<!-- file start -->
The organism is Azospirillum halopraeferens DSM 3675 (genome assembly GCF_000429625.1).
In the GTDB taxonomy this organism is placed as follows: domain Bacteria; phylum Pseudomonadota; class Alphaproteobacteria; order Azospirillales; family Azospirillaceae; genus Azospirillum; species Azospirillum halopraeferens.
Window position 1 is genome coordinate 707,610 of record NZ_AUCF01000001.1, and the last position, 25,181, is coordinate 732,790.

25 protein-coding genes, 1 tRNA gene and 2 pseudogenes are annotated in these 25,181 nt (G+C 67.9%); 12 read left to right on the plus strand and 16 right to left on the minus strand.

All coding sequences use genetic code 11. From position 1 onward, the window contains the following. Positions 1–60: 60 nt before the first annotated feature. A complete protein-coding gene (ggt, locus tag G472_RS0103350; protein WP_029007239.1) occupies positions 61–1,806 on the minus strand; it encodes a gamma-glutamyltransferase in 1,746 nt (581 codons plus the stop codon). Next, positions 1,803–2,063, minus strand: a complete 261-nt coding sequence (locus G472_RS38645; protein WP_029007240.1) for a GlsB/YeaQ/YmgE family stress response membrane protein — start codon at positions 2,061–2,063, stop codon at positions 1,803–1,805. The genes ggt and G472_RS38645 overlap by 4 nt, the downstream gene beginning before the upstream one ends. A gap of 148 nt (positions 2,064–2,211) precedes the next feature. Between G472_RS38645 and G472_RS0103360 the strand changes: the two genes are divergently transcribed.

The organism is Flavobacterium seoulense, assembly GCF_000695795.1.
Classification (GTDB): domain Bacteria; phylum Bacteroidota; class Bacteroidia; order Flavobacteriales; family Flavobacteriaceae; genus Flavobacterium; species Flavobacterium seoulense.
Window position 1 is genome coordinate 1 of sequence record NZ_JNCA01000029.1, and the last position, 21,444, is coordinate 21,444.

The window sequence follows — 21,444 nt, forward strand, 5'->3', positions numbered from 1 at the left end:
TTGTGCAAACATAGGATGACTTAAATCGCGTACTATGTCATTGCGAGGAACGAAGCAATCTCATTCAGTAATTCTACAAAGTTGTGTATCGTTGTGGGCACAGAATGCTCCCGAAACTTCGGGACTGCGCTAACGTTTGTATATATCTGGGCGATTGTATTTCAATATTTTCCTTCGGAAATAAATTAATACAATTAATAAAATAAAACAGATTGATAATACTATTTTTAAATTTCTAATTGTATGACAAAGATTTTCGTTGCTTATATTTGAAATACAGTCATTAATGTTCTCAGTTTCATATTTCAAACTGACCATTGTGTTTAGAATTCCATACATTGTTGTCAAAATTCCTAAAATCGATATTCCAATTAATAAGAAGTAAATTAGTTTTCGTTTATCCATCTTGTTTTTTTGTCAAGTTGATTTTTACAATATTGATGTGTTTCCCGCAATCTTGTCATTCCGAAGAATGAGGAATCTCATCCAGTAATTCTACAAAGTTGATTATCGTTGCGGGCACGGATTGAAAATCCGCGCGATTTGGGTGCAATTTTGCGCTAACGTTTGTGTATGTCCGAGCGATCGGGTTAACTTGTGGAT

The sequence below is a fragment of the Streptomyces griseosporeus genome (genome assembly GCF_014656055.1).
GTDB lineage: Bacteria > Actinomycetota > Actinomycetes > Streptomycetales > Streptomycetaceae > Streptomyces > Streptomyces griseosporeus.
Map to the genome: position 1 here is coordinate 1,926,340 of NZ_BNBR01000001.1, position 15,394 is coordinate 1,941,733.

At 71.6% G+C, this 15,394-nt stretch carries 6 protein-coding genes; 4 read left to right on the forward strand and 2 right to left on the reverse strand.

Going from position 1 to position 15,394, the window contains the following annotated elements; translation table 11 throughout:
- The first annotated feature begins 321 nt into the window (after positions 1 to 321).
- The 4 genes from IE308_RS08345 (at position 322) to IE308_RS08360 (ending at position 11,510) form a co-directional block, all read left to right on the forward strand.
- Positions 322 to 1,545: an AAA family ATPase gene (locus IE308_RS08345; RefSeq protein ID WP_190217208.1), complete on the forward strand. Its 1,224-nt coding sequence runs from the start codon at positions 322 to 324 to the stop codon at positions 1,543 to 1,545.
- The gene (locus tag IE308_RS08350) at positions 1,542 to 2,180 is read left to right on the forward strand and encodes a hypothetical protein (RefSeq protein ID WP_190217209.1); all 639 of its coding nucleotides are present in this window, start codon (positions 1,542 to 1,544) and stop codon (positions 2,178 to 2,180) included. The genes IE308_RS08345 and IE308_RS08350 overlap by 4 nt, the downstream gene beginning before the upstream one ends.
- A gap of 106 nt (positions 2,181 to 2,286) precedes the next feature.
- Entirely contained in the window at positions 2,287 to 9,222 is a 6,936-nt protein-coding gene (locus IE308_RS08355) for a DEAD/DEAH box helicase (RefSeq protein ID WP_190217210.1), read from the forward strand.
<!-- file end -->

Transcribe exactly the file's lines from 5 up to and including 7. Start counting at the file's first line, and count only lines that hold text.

All coding sequences use genetic code 11. From position 1 onward, the window contains the following. Positions 1–60: 60 nt before the first annotated feature. A complete protein-coding gene (ggt, locus tag G472_RS0103350; protein WP_029007239.1) occupies positions 61–1,806 on the minus strand; it encodes a gamma-glutamyltransferase in 1,746 nt (581 codons plus the stop codon). Next, positions 1,803–2,063, minus strand: a complete 261-nt coding sequence (locus G472_RS38645; protein WP_029007240.1) for a GlsB/YeaQ/YmgE family stress response membrane protein — start codon at positions 2,061–2,063, stop codon at positions 1,803–1,805. The genes ggt and G472_RS38645 overlap by 4 nt, the downstream gene beginning before the upstream one ends. A gap of 148 nt (positions 2,064–2,211) precedes the next feature. Between G472_RS38645 and G472_RS0103360 the strand changes: the two genes are divergently transcribed.

The organism is Flavobacterium seoulense, assembly GCF_000695795.1.
Classification (GTDB): domain Bacteria; phylum Bacteroidota; class Bacteroidia; order Flavobacteriales; family Flavobacteriaceae; genus Flavobacterium; species Flavobacterium seoulense.